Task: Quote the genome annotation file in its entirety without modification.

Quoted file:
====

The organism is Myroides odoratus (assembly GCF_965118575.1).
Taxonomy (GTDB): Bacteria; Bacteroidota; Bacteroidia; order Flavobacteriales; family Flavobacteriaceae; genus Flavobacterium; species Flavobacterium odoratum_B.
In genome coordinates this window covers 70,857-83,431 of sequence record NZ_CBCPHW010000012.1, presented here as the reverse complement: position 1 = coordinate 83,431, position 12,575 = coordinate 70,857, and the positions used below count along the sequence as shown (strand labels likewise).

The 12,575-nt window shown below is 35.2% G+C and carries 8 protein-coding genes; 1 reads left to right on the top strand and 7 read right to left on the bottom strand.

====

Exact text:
The organism is Myroides odoratus (assembly GCF_965118575.1).
Taxonomy (GTDB): Bacteria; Bacteroidota; Bacteroidia; order Flavobacteriales; family Flavobacteriaceae; genus Flavobacterium; species Flavobacterium odoratum_B.
In genome coordinates this window covers 70,857-83,431 of sequence record NZ_CBCPHW010000012.1, presented here as the reverse complement: position 1 = coordinate 83,431, position 12,575 = coordinate 70,857, and the positions used below count along the sequence as shown (strand labels likewise).

The 12,575-nt window shown below is 35.2% G+C and carries 8 protein-coding genes; 1 reads left to right on the top strand and 7 read right to left on the bottom strand.